In a world that’s been at a standstill for months, Michael Jordan has found himself busier than most. It all began in mid-April with the start of his ESPN 10-part docuseries The Last Dance, continued last week with his statement and generous donation to fight racial injustice, and concluded on Tuesday when Michael Jordan reeled in a monster fish off the North Carolina coast.
Michael Jordan’s ‘The Last Dance’ documentary a huge success
For most fans old enough to watch Michael Jordan in his prime, he is the GOAT. Watching The Last Dance just served as a reminder about the greatness of His Airness. For the younger generation, it was a first opportunity to see detailed footage of Jordan and his on-court heroics.
For everyone, it was an opportunity to get a true behind-the-scenes look at Jordan and his extremely competitive side. And it wasn’t pretty. There were numerous times where Jordan berated teammates, cussed at them, and got into physical altercations all in the name of competition.
In one episode, Jordan actually broke down when describing his competitive nature. “I’m only doing it because it is who I am. That’s how I played the game. That was my mentality. If you don’t want to play that way, don’t play that way.”
Jordan’s greatness translated into record ratings for ESPN. Record ratings as in GOAT ratings. The 10 episodes averaged 5.648 million viewers per episode over the five weeks it aired, making it the most-watched ESPN documentary of all time.
Jordan donates $100 million to fight racial inequality
A week after the final episodes aired, George Floyd, an unarmed black man, was killed at the hands of police in Minneapolis, Minnesota. Floyd’s death sparked outrage across the country, and protesters mobilized in cities around the nation. Jordan, who has never been one to speak out on social issues, addressed the situation on June 1 with a statement.
“I am deeply saddened, truly pained and plain angry,” Jordan said in the statement, which was shared on Twitter. “I see and feel everyone’s pain, outrage and frustration.”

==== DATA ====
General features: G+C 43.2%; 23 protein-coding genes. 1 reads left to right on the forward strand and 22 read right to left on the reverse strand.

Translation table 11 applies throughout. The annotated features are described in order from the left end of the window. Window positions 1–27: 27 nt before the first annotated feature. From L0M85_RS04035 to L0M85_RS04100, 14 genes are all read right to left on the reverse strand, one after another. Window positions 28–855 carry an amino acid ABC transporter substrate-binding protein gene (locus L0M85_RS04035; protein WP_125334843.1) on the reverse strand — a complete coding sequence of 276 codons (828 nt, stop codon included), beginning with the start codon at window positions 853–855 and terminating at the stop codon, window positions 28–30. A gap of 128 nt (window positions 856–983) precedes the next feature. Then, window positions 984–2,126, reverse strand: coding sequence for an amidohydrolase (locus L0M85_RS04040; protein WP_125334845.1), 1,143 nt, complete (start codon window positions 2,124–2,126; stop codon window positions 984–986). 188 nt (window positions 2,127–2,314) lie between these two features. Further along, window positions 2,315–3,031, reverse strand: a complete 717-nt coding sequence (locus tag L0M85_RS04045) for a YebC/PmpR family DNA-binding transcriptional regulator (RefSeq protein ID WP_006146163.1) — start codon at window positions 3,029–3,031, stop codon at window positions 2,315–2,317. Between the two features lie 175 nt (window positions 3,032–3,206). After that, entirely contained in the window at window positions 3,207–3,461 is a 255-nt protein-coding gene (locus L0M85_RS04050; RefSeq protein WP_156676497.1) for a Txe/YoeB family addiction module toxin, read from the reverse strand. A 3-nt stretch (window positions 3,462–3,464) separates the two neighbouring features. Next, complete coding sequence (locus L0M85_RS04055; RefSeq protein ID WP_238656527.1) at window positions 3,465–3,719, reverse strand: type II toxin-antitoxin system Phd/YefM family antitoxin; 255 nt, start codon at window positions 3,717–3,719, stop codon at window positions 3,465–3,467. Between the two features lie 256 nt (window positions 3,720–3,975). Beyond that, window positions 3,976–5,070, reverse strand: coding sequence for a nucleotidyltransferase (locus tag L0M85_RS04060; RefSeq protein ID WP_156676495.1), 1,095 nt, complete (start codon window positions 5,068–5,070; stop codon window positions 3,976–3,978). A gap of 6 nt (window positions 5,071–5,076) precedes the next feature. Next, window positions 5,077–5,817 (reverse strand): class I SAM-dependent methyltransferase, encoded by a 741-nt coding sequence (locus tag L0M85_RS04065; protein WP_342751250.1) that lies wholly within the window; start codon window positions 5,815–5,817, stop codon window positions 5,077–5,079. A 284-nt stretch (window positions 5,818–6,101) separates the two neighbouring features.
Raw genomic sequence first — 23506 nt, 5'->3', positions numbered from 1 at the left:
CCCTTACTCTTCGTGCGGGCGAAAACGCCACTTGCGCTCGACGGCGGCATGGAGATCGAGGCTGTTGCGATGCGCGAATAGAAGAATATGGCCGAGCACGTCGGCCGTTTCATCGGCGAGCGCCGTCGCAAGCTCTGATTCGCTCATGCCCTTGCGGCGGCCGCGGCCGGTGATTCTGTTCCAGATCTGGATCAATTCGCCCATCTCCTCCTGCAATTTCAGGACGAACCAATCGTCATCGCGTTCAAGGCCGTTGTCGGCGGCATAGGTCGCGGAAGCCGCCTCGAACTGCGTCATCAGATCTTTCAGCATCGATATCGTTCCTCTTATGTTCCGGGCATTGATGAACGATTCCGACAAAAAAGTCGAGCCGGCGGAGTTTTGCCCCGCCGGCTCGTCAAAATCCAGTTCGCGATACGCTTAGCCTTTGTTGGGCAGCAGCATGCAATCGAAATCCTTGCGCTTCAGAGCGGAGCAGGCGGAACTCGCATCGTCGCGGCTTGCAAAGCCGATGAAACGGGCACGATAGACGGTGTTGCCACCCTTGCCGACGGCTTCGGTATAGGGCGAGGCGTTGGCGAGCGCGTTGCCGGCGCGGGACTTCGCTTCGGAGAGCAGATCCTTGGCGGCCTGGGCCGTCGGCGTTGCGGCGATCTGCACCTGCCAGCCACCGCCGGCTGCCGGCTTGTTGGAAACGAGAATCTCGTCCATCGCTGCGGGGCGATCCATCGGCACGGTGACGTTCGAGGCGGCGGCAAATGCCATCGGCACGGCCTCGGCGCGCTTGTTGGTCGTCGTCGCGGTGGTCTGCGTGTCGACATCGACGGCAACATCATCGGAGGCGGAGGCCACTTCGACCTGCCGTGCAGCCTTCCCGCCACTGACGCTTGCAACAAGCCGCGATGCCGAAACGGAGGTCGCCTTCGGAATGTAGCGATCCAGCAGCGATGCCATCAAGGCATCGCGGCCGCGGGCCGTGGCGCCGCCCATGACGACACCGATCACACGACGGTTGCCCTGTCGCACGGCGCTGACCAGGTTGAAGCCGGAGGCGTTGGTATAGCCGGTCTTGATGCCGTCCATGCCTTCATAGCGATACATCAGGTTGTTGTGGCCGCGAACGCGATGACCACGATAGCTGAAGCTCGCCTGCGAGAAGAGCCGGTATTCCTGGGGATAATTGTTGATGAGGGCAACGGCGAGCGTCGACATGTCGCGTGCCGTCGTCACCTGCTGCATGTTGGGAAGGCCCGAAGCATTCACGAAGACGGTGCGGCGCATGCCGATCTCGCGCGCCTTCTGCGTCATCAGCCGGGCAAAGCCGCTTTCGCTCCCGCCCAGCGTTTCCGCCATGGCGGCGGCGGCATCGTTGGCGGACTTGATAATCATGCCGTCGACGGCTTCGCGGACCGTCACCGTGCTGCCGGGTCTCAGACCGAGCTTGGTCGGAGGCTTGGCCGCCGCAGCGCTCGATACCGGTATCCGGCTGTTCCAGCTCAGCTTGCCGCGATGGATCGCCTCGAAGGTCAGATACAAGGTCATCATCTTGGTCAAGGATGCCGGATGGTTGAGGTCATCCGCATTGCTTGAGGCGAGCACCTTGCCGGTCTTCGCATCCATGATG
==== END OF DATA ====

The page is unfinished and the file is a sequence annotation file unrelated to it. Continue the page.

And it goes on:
“I don’t have the answers, but our collective voices show strength and the inability to be divided by others. We must listen to each other, show compassion and empathy, and never turn our backs on senseless brutality. We need to continue peaceful expressions against injustice and demand accountability. Our unified voice needs to put pressure on our leaders to change our laws, or else we need to use our vote to create systemic change.”
A few days later, Jordan backed up his words with his pocketbook. Jordan and his Jordan Brand committed to donate $100 million over the next 10 years to organizations assisting black people with social justice and greater access to education.
Michael Jordan catches monster fish
This week, Michael Jordan took out his 80-foot fishing boat aptly named “Catch 23,” along with his crew to participate in the Big Rock Blue Marlin Tournament, an event held annually off the coast of Morehead City, North Carolina.
The six-time NBA champion returned on Tuesday with a monstrous 442.3-pound blue marlin hauled in by the crew. While huge, Jordan’s fish was only the sixth-largest marlin caught during the tournament, which features a $3.3 million purse and draws in anglers from around the globe.
The tournament pays for the three largest blue marlins caught with the largest fish earning a hefty $1.1 million payout. There is also a $550,000 prize for the first boat to land a 500-pound blue marlin.
With two days remaining, there’s still time for Jordan and his crew to earn some prize money. The ultra-competitive Jordan who doesn’t like to finish second at anything hinted he might be back. “I would love to be back with a little bit bigger fish,” Jordan said in an interview on the tournament’s Facebook page.
Whether Jordan actually returns for more fishing is yet to be determined. Based on his history of success, who’s going to doubt that he can haul in the biggest fish?